Time Warner Inc.'s Warner Bros, the world's largest publisher of DVD titles, said in January that it would stop releasing movies in the HD DVD standard. Wal-Mart, the world's largest retailer, said yesterday it will phase out sales of HD DVD players and only offer products based on the Blu-ray format.
Another problem for Toshiba was that retailers and their staff prefered to sell Blu-ray. J.D. Power and Associates mystery shopper study has found that retail salespeople across the world are strongly recommending Blu-ray Disc players over HD DVD to their customers.
Chris Denove, J.D. Power and Associates VP, said that less than 1-in-10 retail salespeople recommended HD DVD to survey takers posing as shoppers for the syndicated, independent field study.
The HD disc study covered electronics salespeople in over 200 retailers in January. Mystery shoppers posed as people who had just purchased an HDTV and were looking for a nameless dedicated HD disc player.
The survey found 25 percent of all salespeople chose not to recommend one platform over the other. But of those who did, 89 percent recommended Blu-ray, and most of them "very strongly recommended Blu-ray, to the point that a typical customer would have had to think long and hard before buying HD DVD in the face of what salespeople are telling them about the two platforms," Denove said.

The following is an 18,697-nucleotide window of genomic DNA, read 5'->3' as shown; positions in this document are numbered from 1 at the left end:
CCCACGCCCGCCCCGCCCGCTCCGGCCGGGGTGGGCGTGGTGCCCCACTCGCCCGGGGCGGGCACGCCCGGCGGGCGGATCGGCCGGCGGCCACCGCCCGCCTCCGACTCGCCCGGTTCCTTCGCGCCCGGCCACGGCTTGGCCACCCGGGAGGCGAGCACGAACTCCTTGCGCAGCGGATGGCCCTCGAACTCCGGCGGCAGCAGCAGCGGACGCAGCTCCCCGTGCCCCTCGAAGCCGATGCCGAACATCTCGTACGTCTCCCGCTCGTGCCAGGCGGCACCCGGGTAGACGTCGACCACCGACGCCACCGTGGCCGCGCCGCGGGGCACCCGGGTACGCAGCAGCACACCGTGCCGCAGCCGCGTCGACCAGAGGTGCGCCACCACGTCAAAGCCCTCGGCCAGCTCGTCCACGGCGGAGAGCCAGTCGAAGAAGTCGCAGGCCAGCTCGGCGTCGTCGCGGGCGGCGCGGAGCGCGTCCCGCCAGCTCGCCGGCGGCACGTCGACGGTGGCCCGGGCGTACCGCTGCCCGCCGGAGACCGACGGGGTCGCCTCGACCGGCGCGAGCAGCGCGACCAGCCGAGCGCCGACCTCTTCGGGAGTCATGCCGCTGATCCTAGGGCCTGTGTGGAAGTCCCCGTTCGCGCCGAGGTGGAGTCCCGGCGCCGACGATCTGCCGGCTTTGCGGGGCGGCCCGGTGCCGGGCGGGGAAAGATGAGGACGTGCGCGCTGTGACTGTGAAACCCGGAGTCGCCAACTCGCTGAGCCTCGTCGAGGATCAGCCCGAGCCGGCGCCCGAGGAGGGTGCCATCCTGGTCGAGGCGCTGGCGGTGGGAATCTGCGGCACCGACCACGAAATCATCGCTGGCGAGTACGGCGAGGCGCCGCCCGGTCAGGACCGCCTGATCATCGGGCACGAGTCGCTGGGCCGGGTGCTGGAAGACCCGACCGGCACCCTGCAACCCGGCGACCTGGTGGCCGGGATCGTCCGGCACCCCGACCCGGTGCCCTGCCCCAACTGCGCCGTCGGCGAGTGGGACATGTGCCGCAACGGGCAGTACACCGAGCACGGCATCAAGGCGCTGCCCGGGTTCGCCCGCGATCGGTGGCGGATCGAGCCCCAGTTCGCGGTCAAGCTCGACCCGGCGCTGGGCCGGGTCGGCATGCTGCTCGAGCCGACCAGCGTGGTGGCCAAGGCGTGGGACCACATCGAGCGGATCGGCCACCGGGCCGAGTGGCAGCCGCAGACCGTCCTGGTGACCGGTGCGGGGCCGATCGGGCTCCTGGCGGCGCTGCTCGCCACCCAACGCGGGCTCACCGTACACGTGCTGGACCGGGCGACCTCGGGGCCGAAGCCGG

"Best Buy just issued a press release saying it's going to recommend Blu-ray. But, our data shows that they've been recommending Blu-ray all along, in fact, more so than the national average," Denove said "In fact, in January, we didn't come across a single Best Buy salesperson recommending HD DVD."
Denove said that typically CE retail sales people were quick to point out to their customers that there was a technology war similar to what occurred back when VHS battled Beta.